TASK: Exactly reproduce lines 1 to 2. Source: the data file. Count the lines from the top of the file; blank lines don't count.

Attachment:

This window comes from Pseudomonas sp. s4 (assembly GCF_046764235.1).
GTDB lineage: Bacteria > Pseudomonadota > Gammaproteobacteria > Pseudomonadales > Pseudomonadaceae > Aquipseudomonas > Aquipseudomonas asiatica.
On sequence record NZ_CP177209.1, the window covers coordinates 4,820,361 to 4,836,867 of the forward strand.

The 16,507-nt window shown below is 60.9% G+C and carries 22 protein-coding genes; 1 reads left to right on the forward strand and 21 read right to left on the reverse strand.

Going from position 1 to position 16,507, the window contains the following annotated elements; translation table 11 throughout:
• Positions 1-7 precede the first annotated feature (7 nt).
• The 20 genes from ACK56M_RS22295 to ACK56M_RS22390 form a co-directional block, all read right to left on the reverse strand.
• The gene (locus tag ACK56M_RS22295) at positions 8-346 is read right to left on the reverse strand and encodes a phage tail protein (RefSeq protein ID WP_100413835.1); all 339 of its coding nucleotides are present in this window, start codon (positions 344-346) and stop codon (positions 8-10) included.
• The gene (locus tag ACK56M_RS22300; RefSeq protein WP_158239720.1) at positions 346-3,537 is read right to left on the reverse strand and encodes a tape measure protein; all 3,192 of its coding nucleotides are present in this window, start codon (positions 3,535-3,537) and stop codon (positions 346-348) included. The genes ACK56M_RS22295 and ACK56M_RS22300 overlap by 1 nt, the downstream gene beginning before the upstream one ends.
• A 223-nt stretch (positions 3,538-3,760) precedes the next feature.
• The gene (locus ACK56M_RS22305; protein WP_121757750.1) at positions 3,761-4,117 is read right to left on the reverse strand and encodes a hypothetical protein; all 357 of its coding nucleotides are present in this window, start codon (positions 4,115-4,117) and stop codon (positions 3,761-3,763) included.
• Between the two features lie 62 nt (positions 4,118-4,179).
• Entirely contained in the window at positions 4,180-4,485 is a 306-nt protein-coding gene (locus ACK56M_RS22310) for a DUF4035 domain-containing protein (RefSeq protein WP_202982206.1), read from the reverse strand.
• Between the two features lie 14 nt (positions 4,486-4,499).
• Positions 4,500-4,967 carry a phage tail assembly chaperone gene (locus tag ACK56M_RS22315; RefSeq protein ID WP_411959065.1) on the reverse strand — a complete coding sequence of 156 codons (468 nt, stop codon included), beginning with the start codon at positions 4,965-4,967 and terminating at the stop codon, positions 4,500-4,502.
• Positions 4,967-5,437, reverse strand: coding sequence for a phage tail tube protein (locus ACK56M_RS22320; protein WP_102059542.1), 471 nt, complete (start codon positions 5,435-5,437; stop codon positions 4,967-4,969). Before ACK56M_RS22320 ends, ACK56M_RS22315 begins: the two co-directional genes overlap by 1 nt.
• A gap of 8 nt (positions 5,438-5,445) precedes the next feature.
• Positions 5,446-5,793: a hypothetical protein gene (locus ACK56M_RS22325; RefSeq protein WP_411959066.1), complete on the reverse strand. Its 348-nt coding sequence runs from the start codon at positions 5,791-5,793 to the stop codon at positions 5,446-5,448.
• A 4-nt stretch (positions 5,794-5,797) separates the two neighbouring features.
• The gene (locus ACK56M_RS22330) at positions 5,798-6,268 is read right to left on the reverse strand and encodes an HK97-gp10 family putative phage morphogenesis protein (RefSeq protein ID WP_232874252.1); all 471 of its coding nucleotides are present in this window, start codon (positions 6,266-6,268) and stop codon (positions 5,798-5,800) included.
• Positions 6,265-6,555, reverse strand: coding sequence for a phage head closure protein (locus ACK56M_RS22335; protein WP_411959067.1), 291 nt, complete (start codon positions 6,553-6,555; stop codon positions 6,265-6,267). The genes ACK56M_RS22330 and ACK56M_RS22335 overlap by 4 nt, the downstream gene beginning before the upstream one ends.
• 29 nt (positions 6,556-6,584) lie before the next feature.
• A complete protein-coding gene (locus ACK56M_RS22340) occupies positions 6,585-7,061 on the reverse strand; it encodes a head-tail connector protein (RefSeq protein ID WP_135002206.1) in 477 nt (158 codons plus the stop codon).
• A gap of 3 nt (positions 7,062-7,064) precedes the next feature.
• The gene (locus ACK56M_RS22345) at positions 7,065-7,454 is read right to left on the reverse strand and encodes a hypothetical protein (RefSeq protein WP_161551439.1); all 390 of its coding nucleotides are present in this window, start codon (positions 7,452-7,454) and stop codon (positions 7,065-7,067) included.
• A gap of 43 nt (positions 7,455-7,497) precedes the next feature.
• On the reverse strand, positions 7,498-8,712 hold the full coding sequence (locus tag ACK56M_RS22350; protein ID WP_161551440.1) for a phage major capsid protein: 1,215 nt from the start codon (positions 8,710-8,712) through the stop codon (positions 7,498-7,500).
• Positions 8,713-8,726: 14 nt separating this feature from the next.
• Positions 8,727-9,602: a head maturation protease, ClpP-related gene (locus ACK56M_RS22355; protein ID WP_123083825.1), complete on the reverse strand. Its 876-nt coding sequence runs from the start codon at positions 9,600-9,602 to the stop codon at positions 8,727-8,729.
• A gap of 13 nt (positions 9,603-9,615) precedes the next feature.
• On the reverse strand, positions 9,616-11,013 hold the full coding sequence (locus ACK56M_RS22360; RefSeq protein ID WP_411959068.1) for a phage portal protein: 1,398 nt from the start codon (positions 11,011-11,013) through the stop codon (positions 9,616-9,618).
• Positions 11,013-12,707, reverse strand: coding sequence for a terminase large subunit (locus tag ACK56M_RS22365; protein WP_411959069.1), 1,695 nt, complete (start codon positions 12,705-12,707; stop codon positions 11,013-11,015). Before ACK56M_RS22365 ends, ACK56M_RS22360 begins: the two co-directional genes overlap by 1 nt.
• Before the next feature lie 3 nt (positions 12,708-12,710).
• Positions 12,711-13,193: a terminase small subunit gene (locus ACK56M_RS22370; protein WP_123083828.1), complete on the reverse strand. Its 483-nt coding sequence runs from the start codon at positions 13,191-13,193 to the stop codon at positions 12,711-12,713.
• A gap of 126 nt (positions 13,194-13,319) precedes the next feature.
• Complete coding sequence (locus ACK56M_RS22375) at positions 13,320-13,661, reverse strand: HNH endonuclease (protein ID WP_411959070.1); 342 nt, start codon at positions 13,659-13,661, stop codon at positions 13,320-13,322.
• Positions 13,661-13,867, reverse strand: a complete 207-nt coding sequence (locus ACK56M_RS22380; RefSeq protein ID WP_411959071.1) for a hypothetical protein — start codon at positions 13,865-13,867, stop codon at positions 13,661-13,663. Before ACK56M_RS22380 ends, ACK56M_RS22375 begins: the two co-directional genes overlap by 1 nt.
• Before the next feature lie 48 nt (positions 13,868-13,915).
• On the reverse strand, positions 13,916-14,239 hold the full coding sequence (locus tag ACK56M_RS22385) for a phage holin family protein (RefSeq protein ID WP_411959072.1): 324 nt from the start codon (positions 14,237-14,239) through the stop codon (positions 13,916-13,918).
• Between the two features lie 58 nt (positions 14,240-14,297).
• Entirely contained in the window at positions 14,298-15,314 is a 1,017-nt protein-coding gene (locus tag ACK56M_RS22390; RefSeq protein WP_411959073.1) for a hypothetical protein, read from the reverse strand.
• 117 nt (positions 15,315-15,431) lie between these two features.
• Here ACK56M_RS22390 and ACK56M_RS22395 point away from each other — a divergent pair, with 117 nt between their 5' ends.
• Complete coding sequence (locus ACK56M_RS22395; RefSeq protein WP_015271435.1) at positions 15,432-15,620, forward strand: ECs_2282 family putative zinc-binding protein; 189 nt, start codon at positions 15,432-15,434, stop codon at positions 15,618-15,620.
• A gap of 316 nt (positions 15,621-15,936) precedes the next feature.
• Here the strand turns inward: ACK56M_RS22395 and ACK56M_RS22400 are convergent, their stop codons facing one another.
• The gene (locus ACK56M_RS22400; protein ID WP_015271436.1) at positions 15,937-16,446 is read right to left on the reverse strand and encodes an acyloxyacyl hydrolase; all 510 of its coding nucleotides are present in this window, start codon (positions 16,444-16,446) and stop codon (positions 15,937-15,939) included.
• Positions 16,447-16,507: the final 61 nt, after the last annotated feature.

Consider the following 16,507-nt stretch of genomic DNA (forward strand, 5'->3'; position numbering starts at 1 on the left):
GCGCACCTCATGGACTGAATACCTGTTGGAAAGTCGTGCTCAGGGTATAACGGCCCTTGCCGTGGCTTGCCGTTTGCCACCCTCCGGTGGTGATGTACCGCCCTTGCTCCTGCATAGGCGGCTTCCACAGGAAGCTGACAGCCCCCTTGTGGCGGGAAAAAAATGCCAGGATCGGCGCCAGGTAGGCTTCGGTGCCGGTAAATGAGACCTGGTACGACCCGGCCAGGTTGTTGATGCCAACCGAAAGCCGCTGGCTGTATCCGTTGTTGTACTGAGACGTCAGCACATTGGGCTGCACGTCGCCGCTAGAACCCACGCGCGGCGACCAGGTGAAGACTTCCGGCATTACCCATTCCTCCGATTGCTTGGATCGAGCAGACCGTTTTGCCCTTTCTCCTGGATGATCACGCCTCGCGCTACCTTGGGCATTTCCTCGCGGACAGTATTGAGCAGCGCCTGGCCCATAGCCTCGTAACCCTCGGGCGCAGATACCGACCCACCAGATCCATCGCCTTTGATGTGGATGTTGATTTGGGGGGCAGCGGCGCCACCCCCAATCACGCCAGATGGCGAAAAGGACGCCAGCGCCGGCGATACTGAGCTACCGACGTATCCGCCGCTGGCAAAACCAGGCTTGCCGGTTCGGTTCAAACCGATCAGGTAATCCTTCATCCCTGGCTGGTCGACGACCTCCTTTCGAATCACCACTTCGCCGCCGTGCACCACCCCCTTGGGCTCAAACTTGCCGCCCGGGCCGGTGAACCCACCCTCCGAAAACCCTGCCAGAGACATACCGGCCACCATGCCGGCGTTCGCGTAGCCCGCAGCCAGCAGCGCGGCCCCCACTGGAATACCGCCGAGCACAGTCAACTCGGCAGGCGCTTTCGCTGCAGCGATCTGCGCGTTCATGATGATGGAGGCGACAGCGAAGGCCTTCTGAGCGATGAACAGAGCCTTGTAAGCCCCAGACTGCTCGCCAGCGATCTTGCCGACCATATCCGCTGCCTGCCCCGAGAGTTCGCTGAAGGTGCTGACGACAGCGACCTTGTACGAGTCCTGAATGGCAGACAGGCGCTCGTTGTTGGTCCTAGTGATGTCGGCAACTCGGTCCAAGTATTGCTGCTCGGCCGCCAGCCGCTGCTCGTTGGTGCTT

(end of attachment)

This window comes from Pseudomonas sp. s4 (assembly GCF_046764235.1).
GTDB lineage: Bacteria > Pseudomonadota > Gammaproteobacteria > Pseudomonadales > Pseudomonadaceae > Aquipseudomonas > Aquipseudomonas asiatica.